The risk of malnutrition and its clinical implications in older patients with cancer
Malnutrition is a common geriatric syndrome with multiple negative outcomes including mortality. However, there is a scarcity of literature that focuses on the relationship between malnutrition risk and its clinical implications on geriatric syndromes and mortality among cancer patients. The aim of this study is to determine the clinical importance of malnutrition risk in geriatric oncology practice.
180 patients with cancer who were ≥ 65 years were included in the study. All patients were questioned in terms of geriatric syndromes, including polypharmacy, frailty, probable sarcopenia, fall risk, dynapenia, depression, cognitive impairment, insomnia, and excessive daytime sleepiness. Mini Nutritional Assessment scores > 23.5 and 17–23.5 were categorized as well-nourished and malnutrition risk, respectively.
Of the 180 patients (mean age 73.0 ± 5.6 years, female: 50%), the prevalence of malnutrition risk was 28.9%. There was no statistically significant difference between the groups in terms of age, gender, education, marital status, body mass index, and comorbidities except for chronic obstructive pulmonary disease (p > 0.05). After adjustment for age, sex, and body mass index; polypharmacy (odds ratio [OR]: 3.17; 95% confidence interval [CI], 1.48–6.81), reduced calf circumference (OR: 3.72; 95% CI, 1.22–11.38), fall risk (OR: 2.72; 95% CI, 1.03–7.23), depression (OR: 6.24; 95% CI, 2.75–14.18), insomnia (OR: 4.89; 95% CI, 2.16–11.05), and frailty (OR: 2.44; 95% CI, 1.75–3.40) were associated with malnutrition risk compared to well-nourished patients (p < 0.05). Median survival in patients with malnutrition risk was 21.3 months (range 14.1–28.4 95% CI) and median survival in patients who were defined as well nourished was not reached (p < 0.001).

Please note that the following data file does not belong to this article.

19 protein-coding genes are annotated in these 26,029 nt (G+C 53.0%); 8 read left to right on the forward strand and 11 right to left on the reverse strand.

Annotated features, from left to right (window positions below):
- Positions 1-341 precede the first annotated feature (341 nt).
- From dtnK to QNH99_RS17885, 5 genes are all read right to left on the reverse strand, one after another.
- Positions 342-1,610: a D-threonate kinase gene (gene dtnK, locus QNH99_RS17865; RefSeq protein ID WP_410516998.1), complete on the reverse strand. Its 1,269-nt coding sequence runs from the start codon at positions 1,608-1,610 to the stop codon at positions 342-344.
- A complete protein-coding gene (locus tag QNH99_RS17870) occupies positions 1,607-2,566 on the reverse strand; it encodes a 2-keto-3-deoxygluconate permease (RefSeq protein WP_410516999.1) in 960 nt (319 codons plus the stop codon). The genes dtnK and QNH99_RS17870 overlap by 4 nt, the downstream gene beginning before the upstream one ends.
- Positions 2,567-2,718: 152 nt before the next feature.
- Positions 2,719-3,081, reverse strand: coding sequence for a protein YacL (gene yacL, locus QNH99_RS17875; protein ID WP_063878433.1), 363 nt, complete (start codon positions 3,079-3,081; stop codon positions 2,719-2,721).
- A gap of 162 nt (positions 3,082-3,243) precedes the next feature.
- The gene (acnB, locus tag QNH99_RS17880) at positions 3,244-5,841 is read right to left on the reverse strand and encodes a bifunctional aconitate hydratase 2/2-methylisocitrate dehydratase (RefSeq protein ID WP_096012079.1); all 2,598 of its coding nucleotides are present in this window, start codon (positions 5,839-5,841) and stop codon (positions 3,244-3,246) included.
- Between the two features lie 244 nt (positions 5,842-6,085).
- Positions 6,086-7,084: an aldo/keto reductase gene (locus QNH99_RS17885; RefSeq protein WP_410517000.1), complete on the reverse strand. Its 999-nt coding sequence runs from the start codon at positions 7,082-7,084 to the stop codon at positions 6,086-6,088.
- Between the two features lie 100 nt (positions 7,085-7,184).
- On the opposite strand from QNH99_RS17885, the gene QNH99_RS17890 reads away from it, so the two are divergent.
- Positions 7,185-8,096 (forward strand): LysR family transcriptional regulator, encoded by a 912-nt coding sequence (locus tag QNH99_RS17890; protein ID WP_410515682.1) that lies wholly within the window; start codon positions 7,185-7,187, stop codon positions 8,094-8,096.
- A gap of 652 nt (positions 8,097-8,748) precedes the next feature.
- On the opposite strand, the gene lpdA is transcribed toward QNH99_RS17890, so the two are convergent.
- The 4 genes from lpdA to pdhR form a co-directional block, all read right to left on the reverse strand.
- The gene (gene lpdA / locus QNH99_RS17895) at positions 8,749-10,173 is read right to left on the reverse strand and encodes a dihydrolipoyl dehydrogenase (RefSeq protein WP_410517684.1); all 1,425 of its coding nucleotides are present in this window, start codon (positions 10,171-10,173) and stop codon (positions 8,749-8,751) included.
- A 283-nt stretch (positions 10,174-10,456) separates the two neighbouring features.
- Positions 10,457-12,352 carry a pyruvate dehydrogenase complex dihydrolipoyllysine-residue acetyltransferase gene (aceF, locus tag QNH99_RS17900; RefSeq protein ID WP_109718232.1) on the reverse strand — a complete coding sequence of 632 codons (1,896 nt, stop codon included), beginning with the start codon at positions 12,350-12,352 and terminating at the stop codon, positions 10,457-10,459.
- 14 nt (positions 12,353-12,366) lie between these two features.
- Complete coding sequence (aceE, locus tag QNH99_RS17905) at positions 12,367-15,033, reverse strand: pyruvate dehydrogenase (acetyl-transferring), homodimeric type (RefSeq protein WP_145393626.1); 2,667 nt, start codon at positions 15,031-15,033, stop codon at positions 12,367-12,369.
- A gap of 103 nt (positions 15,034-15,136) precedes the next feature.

The risk of malnutrition was associated with a higher risk for all-cause mortality in older patients with cancer, and was associated with many geriatric syndromes, including polypharmacy, fall risk, frailty, insomnia, and depression.
Publication titleAging Clinical and Experimental Research
- Published version
- School of Education and Social Care Outputs